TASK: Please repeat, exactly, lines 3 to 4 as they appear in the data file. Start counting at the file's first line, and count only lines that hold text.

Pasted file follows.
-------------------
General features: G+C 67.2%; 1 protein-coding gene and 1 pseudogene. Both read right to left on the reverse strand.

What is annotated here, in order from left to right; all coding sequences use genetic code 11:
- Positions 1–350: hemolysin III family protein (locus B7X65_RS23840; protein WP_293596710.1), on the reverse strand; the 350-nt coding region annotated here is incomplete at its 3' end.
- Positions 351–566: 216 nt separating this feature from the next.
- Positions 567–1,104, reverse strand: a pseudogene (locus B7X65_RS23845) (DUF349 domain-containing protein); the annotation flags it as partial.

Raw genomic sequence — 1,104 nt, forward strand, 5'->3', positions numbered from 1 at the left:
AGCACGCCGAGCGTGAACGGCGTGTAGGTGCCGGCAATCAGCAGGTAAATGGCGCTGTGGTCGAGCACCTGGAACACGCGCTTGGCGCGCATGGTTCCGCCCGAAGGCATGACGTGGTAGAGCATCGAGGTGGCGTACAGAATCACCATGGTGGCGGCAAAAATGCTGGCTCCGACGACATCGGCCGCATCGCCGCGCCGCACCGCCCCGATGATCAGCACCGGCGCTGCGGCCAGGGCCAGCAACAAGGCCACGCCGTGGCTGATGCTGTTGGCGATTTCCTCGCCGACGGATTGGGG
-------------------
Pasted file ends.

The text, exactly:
- Positions 1–350: hemolysin III family protein (locus B7X65_RS23840; protein WP_293596710.1), on the reverse strand; the 350-nt coding region annotated here is incomplete at its 3' end.
- Positions 351–566: 216 nt separating this feature from the next.